Tissue changes of Peyronie’s disease are unique
In a November 2005 abstract account, Kenneth D. Somers and Dawn M. Dawson, of the Department of Microbiology and Immunology, Eastern Virginia Medical School, Norfolk, Virginia, and Department of Pathology, Cleveland Clinic Foundation, Cleveland, Ohio, reported on their findings concerning the tissue changes that occur in the Peyronie’s disease scar or plaque.
To begin this explanation, they remind us Peyronie’s disease is actually a pathological fibrosis, or a situation in which there is excess fibrin tissue located in a small area to the degree that it becomes a problem for the body. In the case of Peyronie’s disease, this fibrosis also is associated with an excessive deposit of collagen in the same area of the fibrin plaque or scar that results in a curved penis.
Although the cause of Peyronie’s disease remains unknown, they tell us, injury or trauma has long been thought to be the inciting event. To determine if this is true, they looked at the cellular structure of the Peyronie’s disease plaque or scar to get an insight into the cause of this condition.
Materials and methods they used
Small samples of plaque tissue was taken from 33 patients with Peyronie’s disease, and control tissue and nodular tissue was taken from the penis of eight patients with Dupuytren’s contracture; both groups of tissue were analyzed for collagen staining, as well as fibrin and elastic fiber structure and distribution.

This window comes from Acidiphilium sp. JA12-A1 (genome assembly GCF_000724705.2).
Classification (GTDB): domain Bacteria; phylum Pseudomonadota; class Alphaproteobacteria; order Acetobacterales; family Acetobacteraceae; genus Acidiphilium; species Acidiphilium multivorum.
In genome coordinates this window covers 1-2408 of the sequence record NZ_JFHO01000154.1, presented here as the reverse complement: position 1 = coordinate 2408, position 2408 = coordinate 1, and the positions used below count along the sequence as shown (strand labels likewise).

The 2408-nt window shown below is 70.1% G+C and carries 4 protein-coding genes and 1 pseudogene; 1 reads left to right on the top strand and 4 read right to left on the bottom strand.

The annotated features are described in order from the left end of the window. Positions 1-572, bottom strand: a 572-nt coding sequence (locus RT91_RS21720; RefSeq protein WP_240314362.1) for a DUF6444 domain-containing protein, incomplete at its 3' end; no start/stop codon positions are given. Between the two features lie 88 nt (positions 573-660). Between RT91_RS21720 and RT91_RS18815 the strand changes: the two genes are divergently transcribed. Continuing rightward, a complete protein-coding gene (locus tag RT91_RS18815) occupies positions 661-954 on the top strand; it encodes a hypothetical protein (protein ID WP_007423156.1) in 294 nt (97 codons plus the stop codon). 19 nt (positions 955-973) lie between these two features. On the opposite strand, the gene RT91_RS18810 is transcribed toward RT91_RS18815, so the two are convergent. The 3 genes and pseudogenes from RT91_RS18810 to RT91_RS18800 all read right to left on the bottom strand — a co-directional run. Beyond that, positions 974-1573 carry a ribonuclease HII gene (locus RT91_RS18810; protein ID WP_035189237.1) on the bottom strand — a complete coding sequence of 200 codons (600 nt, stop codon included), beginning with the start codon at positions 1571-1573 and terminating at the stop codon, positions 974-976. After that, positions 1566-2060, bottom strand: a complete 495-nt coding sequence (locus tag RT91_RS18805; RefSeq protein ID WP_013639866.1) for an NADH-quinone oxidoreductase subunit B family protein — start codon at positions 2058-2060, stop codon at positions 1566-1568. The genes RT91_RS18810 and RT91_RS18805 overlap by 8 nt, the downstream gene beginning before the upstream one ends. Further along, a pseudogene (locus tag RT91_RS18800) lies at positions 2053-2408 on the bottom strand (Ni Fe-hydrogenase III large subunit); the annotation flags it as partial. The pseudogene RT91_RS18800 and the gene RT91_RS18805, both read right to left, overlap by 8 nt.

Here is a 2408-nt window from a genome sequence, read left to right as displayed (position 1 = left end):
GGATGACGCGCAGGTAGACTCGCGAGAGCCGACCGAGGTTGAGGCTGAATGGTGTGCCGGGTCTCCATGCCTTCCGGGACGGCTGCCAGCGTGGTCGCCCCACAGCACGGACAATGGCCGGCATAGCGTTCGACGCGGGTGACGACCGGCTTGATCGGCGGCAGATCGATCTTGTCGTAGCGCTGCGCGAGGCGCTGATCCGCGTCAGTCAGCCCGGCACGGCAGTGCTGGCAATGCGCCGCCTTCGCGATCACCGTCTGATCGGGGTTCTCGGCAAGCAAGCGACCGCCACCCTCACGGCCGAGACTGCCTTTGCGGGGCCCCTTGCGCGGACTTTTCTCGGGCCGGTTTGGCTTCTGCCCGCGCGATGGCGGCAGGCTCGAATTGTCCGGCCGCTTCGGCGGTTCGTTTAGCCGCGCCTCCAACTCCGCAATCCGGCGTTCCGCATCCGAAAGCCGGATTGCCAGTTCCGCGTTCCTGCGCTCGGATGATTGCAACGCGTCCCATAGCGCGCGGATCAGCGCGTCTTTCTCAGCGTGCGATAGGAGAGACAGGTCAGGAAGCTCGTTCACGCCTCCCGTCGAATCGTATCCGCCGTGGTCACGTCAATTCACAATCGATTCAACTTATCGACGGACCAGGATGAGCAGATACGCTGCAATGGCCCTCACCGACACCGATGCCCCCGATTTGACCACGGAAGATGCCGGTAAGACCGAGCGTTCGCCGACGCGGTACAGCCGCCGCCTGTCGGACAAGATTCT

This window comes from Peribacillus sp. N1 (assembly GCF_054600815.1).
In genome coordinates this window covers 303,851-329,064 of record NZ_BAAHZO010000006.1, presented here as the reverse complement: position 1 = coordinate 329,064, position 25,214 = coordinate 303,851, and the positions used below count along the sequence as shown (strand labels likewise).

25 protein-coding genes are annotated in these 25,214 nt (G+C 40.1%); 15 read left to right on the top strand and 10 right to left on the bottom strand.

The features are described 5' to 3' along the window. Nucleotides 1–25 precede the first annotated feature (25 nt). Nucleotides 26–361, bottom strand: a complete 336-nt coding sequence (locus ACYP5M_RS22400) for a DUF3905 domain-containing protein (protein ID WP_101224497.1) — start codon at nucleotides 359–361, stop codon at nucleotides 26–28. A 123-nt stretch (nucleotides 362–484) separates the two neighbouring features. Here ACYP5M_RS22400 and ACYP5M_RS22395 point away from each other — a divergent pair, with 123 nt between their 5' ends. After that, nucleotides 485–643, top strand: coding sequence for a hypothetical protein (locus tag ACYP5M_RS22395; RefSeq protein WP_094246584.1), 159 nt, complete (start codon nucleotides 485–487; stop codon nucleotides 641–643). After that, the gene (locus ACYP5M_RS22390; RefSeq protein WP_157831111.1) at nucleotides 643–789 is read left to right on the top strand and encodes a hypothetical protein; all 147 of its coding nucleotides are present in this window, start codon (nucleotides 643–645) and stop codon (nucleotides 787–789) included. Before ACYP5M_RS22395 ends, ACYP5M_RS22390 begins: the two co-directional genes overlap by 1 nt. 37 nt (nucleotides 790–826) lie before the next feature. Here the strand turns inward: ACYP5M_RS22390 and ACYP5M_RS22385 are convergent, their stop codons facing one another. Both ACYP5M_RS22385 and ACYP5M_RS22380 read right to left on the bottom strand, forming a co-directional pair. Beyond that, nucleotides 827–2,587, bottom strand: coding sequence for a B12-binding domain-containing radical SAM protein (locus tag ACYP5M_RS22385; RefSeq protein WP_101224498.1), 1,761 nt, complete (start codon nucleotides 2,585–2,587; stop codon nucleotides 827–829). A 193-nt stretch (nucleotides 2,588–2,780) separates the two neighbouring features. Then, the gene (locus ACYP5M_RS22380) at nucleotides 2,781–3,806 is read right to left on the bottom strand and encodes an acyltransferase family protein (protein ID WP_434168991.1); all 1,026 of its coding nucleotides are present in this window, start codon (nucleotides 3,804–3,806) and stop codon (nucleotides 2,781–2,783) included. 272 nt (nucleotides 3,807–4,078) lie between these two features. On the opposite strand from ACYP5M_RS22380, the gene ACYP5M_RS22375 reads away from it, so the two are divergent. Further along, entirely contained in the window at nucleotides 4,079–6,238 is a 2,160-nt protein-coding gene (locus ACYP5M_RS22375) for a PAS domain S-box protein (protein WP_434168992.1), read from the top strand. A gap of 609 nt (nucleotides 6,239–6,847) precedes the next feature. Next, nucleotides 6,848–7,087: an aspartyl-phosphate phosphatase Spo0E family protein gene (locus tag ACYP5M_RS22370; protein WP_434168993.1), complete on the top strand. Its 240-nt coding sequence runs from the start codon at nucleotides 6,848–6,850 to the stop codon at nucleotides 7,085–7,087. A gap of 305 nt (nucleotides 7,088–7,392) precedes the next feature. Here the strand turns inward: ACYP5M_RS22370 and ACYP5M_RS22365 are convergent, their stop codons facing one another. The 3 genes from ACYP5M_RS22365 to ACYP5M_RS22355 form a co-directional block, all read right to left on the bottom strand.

As a result of this study they found abnormally stained collagen in 97% of the samples, disrupted elastic fibers in 94% and excess fibrin deposition in 95% of the samples. These same findings were not found in the normal scared tunica albuginea of control patients who did not have Peyronie’s disease. The presence of abnormal fibrin accumulation in Peyronies plaque tissue was detected in a special chemical analysis, while this abnormal fibrin was not found in skin tissue samples from the same patients.
Their conclusions from this study is that the fibrin deposits in Peyronies plaque tissue is consistent with the theory that repeated minor injury or single major injury to the tunica albuginea results in fibrin being deposited in the tissue spaces at the site of trauma to start this condition.
Peyronie’s treatment concept
Peyronie’s Disease Institute has taken the position that it is this excess fibrin deposit within the excess collagen formation that can be safely and easily removed by the use of a battery of systemic enzymes that are specific for foreign fibrin protein in the body. When combined with other known methods to increase the healing response of the immune system against Peyronie’s disease plaque, it is possible to reverse the abnormal tissue found in the tunica albuginea and therefore eliminate the cause of pain and penile curvature associated with Peyronie’s disease.